Following the season, the 1999 NCAA Men's Basketball All-American Consensus First team included Elton Brand, Mateen Cleaves, Richard Hamilton, Andre Miller and Jason Terry. The consensus second team was composed of Evan Eschmeyer, Steve Francis, Trajan Langdon, Chris Porter and Wally Szczerbiak.

1999 ACC Men's Basketball Tournament

The 1999 Atlantic Coast Conference Men's Basketball Tournament took place from March 4–7 in Charlotte, North Carolina, at the second Charlotte Coliseum. Duke won the championship game over North Carolina. It was the first of an unprecedented five consecutive ACC Tournament championships. Duke's championship followed a perfect 16–0 record in conference play. Elton Brand of Duke was tournament MVP.

1999 NBA draft

The 1999 NBA Draft was held on June 30, 1999, at the MCI Center (now Capital One Arena) in Washington, D.C. It was the first draft in which four players from the same college were picked in the first round, with Elton Brand (1st selection), Trajan Langdon (11th), Corey Maggette (13th) and William Avery (14th) being selected out of Duke University. It is widely viewed as one of the best draft classes, with a total of nine future NBA All-Stars being chosen, as well as three winners of the NBA Sixth Man of the Year Award—Manu Ginóbili, Jason Terry, and Lamar Odom. Undrafted Pablo Prigioni made his NBA debut at the 2012–2013 season as the oldest rookie in league history, at age 35.

1999 NCAA Men's Basketball All-Americans

The Consensus 1999 College Basketball All-American team, as determined by aggregating the results of four major All-American teams. To earn "consensus" status, a player must win honors from a majority of the following teams: the Associated Press, the USBWA, The Sporting News and the National Association of Basketball Coaches.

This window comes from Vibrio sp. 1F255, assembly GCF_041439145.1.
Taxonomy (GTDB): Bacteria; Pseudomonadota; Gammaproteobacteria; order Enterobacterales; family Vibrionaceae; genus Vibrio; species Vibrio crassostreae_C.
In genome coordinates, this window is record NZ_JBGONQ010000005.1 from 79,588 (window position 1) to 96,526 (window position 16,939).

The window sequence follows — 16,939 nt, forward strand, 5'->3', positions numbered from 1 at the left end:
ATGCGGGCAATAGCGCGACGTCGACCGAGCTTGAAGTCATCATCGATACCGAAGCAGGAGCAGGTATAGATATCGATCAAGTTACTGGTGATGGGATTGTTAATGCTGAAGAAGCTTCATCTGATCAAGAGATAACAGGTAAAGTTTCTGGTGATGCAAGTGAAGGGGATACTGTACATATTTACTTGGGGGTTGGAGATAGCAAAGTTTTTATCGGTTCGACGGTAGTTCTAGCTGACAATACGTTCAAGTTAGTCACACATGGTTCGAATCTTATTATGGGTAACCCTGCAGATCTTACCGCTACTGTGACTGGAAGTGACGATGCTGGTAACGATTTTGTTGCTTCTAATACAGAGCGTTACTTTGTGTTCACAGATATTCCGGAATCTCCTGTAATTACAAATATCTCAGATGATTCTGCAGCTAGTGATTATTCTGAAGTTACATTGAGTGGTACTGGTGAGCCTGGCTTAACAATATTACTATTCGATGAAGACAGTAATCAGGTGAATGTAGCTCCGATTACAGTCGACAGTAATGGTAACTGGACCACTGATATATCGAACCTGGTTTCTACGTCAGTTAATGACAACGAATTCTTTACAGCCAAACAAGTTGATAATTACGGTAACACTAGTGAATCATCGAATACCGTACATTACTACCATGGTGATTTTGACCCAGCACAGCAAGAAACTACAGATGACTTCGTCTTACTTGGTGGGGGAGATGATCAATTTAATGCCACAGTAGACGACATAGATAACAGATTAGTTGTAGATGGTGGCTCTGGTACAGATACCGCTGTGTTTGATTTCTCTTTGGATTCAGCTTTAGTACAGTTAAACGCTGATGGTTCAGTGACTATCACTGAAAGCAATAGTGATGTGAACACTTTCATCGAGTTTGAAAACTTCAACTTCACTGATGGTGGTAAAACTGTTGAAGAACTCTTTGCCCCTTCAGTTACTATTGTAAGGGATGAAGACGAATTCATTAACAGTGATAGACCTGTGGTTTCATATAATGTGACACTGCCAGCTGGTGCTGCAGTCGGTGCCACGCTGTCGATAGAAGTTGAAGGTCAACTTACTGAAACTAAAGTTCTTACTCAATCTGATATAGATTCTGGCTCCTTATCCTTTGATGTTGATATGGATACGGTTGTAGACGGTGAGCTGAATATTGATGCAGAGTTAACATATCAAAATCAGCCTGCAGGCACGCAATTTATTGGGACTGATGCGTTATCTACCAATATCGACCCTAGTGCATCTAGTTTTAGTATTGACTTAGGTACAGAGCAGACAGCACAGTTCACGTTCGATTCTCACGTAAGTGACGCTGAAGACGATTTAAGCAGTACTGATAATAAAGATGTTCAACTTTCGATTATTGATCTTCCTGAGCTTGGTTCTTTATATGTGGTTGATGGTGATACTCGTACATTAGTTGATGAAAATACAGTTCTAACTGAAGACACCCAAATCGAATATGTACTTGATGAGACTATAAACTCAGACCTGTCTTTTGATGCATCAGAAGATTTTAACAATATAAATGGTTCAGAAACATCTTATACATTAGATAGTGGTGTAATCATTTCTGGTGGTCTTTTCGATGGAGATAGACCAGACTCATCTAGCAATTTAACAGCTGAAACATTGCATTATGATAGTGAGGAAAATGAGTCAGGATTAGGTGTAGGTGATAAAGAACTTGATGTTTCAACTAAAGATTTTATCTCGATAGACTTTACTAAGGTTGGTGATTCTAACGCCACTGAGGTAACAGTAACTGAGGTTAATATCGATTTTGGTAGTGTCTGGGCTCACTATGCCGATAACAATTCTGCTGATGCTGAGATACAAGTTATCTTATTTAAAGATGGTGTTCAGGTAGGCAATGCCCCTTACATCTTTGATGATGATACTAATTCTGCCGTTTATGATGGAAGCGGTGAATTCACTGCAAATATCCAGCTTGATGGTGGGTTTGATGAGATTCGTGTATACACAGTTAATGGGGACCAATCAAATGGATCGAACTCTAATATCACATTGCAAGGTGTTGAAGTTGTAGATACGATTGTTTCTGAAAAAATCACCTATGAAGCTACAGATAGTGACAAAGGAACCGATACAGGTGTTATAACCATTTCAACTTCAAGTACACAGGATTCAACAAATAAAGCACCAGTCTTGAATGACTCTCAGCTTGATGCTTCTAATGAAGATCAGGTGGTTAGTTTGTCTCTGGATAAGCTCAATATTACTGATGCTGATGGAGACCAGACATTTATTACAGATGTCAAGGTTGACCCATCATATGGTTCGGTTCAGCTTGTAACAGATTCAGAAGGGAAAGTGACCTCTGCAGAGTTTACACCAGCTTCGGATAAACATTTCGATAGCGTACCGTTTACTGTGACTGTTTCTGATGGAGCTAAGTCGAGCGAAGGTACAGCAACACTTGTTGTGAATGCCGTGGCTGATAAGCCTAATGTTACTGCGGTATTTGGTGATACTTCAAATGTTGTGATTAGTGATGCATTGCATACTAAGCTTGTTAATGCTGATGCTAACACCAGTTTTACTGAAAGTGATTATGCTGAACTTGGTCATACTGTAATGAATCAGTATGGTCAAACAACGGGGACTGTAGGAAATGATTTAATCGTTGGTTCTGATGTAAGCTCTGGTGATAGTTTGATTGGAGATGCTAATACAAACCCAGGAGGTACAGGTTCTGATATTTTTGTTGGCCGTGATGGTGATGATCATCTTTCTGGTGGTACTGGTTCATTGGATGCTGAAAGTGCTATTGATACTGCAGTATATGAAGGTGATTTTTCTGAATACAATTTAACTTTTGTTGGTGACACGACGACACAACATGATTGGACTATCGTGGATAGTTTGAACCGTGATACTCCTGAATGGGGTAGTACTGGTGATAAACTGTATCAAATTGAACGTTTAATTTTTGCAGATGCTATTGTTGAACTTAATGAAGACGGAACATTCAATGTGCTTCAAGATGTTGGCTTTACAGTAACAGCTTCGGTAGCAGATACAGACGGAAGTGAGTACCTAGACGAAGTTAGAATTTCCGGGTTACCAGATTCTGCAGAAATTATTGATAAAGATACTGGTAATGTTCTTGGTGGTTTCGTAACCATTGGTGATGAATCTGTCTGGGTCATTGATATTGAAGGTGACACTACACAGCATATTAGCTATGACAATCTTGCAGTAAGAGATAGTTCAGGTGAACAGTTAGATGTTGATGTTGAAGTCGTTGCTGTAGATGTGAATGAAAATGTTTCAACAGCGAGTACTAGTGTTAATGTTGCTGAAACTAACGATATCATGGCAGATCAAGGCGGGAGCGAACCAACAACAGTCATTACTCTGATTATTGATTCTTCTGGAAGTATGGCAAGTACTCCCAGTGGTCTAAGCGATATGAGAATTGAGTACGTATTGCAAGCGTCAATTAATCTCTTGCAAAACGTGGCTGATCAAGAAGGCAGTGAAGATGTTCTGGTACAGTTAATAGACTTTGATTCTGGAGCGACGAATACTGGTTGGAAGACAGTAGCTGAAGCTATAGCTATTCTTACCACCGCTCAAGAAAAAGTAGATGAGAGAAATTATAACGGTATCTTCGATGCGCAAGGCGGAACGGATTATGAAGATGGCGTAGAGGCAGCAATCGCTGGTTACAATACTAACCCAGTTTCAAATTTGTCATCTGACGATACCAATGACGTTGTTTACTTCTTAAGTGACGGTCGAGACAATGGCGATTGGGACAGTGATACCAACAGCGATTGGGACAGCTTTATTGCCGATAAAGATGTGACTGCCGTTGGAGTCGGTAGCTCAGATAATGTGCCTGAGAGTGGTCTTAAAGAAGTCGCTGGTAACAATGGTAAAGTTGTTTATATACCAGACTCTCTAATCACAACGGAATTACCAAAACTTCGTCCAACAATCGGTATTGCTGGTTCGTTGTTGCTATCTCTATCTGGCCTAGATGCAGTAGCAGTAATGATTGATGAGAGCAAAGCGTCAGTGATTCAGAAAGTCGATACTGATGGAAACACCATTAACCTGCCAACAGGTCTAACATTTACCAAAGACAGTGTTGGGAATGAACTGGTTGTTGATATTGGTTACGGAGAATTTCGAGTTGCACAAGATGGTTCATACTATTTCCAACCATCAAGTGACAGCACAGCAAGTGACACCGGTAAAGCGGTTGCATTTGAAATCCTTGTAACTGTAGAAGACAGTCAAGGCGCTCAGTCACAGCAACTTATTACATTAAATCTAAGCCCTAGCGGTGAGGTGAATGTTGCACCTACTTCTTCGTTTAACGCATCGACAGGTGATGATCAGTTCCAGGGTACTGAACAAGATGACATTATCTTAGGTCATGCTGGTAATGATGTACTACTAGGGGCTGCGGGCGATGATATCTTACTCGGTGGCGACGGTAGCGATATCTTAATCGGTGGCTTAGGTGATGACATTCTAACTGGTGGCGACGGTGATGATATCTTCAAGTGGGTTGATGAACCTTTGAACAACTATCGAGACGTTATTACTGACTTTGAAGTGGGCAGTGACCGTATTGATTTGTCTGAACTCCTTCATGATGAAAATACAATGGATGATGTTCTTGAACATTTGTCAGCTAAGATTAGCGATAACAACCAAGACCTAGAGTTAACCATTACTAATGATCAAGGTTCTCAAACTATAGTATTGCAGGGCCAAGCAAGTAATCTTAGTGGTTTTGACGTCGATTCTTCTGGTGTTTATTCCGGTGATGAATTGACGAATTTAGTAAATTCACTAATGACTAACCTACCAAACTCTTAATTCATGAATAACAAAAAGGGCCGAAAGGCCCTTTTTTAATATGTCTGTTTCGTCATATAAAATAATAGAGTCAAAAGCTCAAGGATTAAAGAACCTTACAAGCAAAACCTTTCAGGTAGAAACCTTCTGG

1999–2000 Chicago Bulls season

The 1999–2000 NBA season was the Bulls' 34th season in the National Basketball Association. The Bulls won the Draft Lottery, and selected Elton Brand out of Duke University with the first pick in the 1999 NBA draft. During the offseason, the team acquired Hersey Hawkins from the Seattle SuperSonics, and re-signed free agents B.J. Armstrong and Will Perdue, who both won championships with the team in the early 1990s. However, the Bulls' struggles continued as they lost 26 of their first 28 games. At midseason, Toni Kukoč was traded to the Philadelphia 76ers, as the team acquired John Starks from the Golden State Warriors in a three-team trade. However, after just four games, Starks was released.

The Bulls finished last place in the Central Division with a 17–65 record. Brand averaged 20.1 points, 10.0 rebounds, 1.6 blocks per game, and was named Rookie of The Year along with Steve Francis of the Houston Rockets. First round draft pick Ron Artest was named to the All-Rookie Second Team. Following the season, Hawkins re-signed as a free agent with the Charlotte Hornets, Randy Brown signed with the Boston Celtics, and Armstrong retired while Perdue was released.

1999–2000 NBA season

The 1999–2000 NBA season was the 54th season of the National Basketball Association. The season ended with the Los Angeles Lakers winning the NBA championship, beating the Indiana Pacers 4 games to 2 in the 2000 NBA Finals.

2001–02 Los Angeles Clippers season

The 2001–02 NBA season was the Clippers' 32nd season in the National Basketball Association, and their 18th season in Los Angeles. The Clippers selected high school star Tyson Chandler with the second overall pick in the 2001 NBA draft, but soon traded him to the Chicago Bulls for Elton Brand. With the acquisition of Brand and the continued improvements of second-year guard Quentin Richardson, Corey Maggette and Michael Olowokandi, the Clippers played competitive basketball through most of the first half holding a 25–26 record at the All-Star break, despite Lamar Odom playing just 29 games due to a wrist injury. However, after holding a 36–33 record in mid March, the Clippers struggled and lost 7 of their final 10 games. They failed to make the playoffs finishing fifth in the Pacific Division with a 39–43 record. Brand was also selected for the 2002 NBA All-Star Game. Following the season, second-year forward Darius Miles was traded to the Cleveland Cavaliers, and Jeff McInnis signed as a free agent with the Portland Trail Blazers.